Why goalies should almost never start back-to-back games

Tom Szczerbowski-USA TODAY Sports

Ilya Bryzgalov has seen a heavy workload this season. He should see less, because it doesn't make much sense when goalies play back-to-back games.

Kurt wrote an excellent article a couple of days ago noting that goalies playing on a second consecutive night have a save percentage much lower than goalies who have at least one off day between games. Goalies playing for the second consecutive game had an average save percentage of .892, versus .912 if they had at least one day off.

There was an interesting question in the comments that seemed to go overlooked: Is that all because of goalie fatigue, or is some of it because the skaters are fatigued and the goalie is facing tougher shots as a result?

To answer that, I did a similar study but restricting things to games where a team was on the second half of a back-to-back, so that we could compare the instances where they started a goalie who played in the game before to the instances where they started a rested goalie (data through Thursday's games):

Team playing back-to-back Games started Saves made Shots faced Save percentage
Goalie played previous game 97 2340 2624 .892
Goalie rested previous game 106 2719 2982 .912

Rested goalies playing behind a tired team had the exact same .912 save percentage as Kurt found overall for rested goalies -- which presumably means that rested goalies behind a rested team were also at .912, and that the team's rest has no impact on the goalie's save percentage. The entire 0.020 difference would then be due to goalie fatigue.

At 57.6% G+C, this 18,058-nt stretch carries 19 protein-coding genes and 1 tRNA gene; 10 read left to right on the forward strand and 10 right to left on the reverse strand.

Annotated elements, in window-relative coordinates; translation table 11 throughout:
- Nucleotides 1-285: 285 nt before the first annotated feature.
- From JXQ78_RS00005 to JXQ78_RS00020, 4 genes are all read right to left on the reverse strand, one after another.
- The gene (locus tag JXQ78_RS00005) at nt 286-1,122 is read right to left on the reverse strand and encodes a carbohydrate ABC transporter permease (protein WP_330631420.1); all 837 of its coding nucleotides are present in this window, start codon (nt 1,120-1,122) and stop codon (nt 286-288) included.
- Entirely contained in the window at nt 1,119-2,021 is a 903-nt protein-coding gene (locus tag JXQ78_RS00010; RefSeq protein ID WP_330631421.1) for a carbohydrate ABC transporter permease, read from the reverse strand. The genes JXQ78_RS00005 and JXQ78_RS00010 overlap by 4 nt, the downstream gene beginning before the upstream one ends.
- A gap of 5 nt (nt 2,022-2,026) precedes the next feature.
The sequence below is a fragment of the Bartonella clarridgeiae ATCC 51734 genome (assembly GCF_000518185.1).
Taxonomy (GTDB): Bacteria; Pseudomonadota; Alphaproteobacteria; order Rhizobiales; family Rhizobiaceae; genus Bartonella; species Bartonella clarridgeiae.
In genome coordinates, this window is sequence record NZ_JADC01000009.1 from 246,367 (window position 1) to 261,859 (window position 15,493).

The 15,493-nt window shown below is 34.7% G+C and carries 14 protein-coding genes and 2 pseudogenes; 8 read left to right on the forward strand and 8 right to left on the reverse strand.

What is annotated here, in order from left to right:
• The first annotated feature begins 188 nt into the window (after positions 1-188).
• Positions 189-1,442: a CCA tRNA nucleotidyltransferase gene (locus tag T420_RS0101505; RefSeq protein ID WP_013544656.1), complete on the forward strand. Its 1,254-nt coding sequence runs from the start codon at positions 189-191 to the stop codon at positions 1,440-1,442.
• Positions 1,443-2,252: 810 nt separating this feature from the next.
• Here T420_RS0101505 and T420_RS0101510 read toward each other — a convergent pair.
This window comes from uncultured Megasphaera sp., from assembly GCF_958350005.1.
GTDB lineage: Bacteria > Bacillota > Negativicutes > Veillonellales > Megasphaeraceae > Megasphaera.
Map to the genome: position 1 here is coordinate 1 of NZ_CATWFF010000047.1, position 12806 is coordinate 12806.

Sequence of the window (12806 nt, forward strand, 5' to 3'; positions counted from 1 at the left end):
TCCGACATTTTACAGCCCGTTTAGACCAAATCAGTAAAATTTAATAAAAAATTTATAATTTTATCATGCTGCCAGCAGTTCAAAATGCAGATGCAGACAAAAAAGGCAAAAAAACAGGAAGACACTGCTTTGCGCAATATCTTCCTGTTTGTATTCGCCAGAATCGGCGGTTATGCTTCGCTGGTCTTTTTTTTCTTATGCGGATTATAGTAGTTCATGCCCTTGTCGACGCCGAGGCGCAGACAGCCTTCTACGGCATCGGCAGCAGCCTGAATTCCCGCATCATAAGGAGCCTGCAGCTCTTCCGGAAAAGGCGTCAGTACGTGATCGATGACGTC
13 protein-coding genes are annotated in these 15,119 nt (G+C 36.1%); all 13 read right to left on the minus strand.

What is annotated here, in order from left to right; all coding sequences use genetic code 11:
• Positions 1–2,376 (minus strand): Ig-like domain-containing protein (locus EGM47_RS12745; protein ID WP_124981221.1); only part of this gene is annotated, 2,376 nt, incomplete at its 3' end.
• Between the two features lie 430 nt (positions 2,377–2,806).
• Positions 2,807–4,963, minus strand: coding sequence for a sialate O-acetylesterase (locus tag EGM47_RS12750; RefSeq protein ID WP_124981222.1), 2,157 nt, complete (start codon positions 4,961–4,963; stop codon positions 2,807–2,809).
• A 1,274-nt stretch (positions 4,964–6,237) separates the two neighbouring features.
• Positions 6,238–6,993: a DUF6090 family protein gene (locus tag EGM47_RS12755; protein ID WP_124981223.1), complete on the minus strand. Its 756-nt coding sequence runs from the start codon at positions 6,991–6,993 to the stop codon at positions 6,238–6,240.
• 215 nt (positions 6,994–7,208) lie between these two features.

To put that 0.020 difference in perspective: Tim Thomas' career save percentage is .921; Michael Leighton's is .901. This difference is enormous, and would basically mean that no goalie should ever start back-to-back games.

However, the sample size is not large enough to say with confidence that the difference will be 0.020 in the long run. Extreme results are observed over small samples; You're a lot more likely to get heads on 80 percent of five coin flips than on 80 percent of five hundred flips. I'm pretty confident that the effect is real -- the sample size is large enough that the chances of observing a difference this large just by random luck is about a half a percent -- but we need more data to say with confidence how large the effect is.

So let's add in data from the 2011-12 season to make the sample larger:

Team playing back-to-back Games started Saves made Shots faced Save percentage
2013 tired goalies 97 2340 2624 .892
2013 rested goalies 106 2719 2982 .912
2011-12 tired goalies 186 4843 5344 .907
2011-12 rested goalies 229 6291 6894 .913
Total for tired goalies 283 7183 7968 .901
Total for rested goalies 335 9010 9876 .912

With the larger sample size, we can say with reasonable confidence that a rested goalie stops about 1 percent more shots than a tired goalie, even when both of them are playing in front of a team that played on the previous day. It's not quite the difference between Thomas and Leighton, but it is still quite significant -- the difference between Lundqvist and Theodore or between Price and Garon.

And remember, the goalies who are most likely to be starting back-to-back games are the best players and the durable guys who feel great after a game. Even with that sample bias where our data puts more weight on the guys who are most likely to do well in the second game, we still see a very large effect.

When you add in the possibility of increased susceptibility to injury resulting from playing on back to back days, there is a strong case to be made that goalies starting back to back games should be a relatively rare occurrence.

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